Everything we own is breaking down. It started with a blinking light in the dining room and progressed to the dishwasher, the microwave oven, a TV set, an upstairs toilet and the furnace. Also, until we had it fixed, the car wouldn't make right turns.
I would suspect spiritual intrusion, but it has all happened before, though not necessarily in that order. When something goes, everything goes.
It began, as I said, with the blinking light in a ceiling fixture of the dining room.
Blinking lights don't bother me as much as they seem to bother everyone else in the family, so when my wife suggested I do something about the light, I said sure, and turned it off.
"While dining by candlelight may be very romantic," she said, "it is obviously not a long-term solution to what is probably a short in the fixture."
I said, "All right, all right, I'll fix the damned thing," and was rummaging around for a ladder when I noticed that the dishwasher was making a funny noise. It clanked when it should have hummed.
"Here we go," she said, "another breakdown. It always happens in threes."
"Nonsense," I said, and was looking into the dishwasher when my son hollered from upstairs that the toilet was overflowing.
"Three," my wife said.
I don't mind messing with broken light fixtures and I don't mind tinkering with dishwashers, but Lord how I hate stopped-up toilets.
Unstopping them is my job for some reason, so I have developed a familiarity with toilets over the years, though that doesn't make the job any more desirable.
A toilet is a toilet no matter how you look at it.
I unplugged it by replacing a part in the back and plunging the front. Then I telephoned someone to repair the dishwasher, and then I sat down. The dining room light could blink until hell froze over; I was going to watch television.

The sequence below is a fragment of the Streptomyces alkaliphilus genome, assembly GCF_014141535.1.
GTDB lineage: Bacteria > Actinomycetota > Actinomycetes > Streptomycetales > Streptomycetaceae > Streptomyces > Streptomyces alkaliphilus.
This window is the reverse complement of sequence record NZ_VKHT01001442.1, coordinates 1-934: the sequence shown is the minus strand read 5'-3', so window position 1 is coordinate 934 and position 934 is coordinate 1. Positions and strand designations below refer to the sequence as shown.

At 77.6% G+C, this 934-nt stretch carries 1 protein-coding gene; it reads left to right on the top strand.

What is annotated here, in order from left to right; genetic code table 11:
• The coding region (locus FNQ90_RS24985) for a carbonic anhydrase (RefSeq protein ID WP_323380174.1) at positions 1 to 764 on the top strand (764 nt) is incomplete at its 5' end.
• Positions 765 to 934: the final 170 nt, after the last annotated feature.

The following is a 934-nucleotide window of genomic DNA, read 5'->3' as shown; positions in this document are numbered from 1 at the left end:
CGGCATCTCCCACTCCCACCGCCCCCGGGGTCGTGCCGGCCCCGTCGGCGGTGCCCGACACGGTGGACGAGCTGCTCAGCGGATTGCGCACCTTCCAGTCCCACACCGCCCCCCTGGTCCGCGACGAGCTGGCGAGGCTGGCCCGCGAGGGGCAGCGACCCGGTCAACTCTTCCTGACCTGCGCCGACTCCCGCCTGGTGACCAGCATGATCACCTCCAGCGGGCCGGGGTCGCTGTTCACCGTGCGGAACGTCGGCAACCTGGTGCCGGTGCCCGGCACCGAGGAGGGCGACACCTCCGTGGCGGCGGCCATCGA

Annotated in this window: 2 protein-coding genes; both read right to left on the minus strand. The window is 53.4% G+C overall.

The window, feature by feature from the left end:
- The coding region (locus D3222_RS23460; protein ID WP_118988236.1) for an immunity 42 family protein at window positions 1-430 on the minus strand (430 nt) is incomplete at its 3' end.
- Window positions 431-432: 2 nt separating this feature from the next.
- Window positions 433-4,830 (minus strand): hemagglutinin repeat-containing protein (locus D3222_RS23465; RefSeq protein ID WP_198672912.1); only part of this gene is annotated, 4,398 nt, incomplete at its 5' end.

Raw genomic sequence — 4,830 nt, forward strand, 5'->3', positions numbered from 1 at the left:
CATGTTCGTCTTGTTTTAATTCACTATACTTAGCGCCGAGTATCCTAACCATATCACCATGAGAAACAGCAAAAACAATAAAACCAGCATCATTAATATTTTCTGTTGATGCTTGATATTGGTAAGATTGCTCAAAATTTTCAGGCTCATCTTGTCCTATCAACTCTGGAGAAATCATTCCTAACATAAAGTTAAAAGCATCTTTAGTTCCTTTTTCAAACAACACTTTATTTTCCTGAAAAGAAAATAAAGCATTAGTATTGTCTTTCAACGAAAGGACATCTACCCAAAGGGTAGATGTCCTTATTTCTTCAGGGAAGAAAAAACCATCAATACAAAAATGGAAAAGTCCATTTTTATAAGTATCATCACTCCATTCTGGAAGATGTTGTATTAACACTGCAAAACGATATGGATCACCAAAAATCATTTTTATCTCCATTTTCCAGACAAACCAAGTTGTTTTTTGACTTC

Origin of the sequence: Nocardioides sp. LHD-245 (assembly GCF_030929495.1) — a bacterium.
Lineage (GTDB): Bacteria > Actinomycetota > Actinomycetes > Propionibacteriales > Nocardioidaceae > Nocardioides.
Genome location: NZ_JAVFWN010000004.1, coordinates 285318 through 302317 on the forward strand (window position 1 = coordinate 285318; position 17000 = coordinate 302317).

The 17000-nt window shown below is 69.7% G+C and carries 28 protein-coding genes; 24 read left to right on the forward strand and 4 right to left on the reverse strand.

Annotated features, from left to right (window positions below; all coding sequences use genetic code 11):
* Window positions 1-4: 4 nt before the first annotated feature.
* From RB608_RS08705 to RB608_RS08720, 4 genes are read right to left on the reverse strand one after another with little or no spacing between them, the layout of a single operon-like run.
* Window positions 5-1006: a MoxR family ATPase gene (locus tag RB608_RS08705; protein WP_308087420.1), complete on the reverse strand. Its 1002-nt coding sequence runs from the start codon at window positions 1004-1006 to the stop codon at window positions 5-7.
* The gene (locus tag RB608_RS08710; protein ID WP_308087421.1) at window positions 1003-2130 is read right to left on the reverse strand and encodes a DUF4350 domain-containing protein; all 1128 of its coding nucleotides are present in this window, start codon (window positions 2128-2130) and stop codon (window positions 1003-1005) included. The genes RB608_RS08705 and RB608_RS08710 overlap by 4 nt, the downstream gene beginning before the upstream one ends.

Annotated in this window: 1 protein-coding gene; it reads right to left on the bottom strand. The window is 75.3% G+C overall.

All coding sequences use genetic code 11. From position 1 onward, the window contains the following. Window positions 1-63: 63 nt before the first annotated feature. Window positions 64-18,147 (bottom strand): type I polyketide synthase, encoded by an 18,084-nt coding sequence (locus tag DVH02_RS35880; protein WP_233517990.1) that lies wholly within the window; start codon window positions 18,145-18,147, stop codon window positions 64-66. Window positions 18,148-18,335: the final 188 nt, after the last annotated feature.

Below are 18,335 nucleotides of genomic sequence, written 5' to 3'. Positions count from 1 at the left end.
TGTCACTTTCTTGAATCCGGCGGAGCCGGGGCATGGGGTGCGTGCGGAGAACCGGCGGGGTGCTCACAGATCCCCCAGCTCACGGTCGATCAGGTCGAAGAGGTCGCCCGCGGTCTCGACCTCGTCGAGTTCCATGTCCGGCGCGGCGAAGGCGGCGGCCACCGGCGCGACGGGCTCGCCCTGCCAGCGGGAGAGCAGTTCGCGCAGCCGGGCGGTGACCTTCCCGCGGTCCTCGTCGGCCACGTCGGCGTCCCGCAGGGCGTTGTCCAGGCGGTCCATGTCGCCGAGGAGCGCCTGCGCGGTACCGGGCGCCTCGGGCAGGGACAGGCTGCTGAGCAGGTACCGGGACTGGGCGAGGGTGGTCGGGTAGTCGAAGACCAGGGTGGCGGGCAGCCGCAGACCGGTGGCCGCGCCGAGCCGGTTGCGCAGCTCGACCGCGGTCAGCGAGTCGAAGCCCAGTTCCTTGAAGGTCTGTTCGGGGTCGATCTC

I was no sooner settled before our RCA Colortrak 2000 than it began jumping from station to station without anyone touching the controls, like the wild ambivalence of an astral critic.
I chose to ignore this, hoping it would somehow stabilize, but eventually the picture tore itself to pieces, leaving visual static on the screen in shades of gray. I sat staring at it in frustration.
My wife walked into the room and said, "Isn't that what we just had fixed?"
"Not four months ago," I said with a sigh.
"It's doing the same thing."
"But you're still going to sit there and watch the static?"
"You get used to it after awhile and begin to pick out a story line. It's like watching a movie of the week."
I was beginning to enjoy the plot when the screen went black.
"No. 4," she said.
"Anyhow, this blows your theory that things break down in threes."
"No it doesn't," she said. "It just means we have two more to go. They break down in groups of three. Like three, six, nine, twelve . . . "
Our daughter-in-law called from the kitchen. "The microwave isn't working!"
"Five," my wife said.
We decided that the microwave was old and needed replacing. Sears was having a sale, so we stopped by.
But the first salesman we talked to couldn't be bothered and the second one didn't know anything about microwaves, so we said to hell with Sears and bought a new microwave at Circuit City.
Back in the car my wife said, "That ought to lift the curse. It all stops at five." Then she said, "Didn't we pass this way before?"
"No," I said, "it just seems that way. It's an optical illusion."
"We did pass this way before, we're going in circles."
"No problem," I said. "It's just that . . . well . . . the car won't turn right without dying."
"No. 6!" she said triumphantly.
"It isn't broken," I said. "It can still go to the left. I'll just keep turning left in ever-widening circles until we get on a straight line toward the house."
"Didn't you just have the car fixed?" she asked.
"Not two months ago," I said. "In fact, I called the mechanic again this morning."
"What did he say?"
"He said try not to turn right."
"I think you need a new mechanic. I also think this qualifies as No. 6."
"All right," I said grudgingly.
"All right what?"
"All right to both the new mechanic and to No. 6. I just want it to end."
"I think we're safe," she assured me. "No one I know has ever gone to seven. It would be a record."
I finally managed, through a series of thoughtfully executed left turns, to reach home and was looking forward to a pleasant dinner under a blinking light followed by an evening of watching gray-tinted static on television.
But my son met us at the door in a heavy coat and said, "Guess what, the furnace isn't working."
"Don't say it," I warned my wife, though as I started down the hall toward the furnace I swear she whispered "Seven."
What the hell, at least it was a record.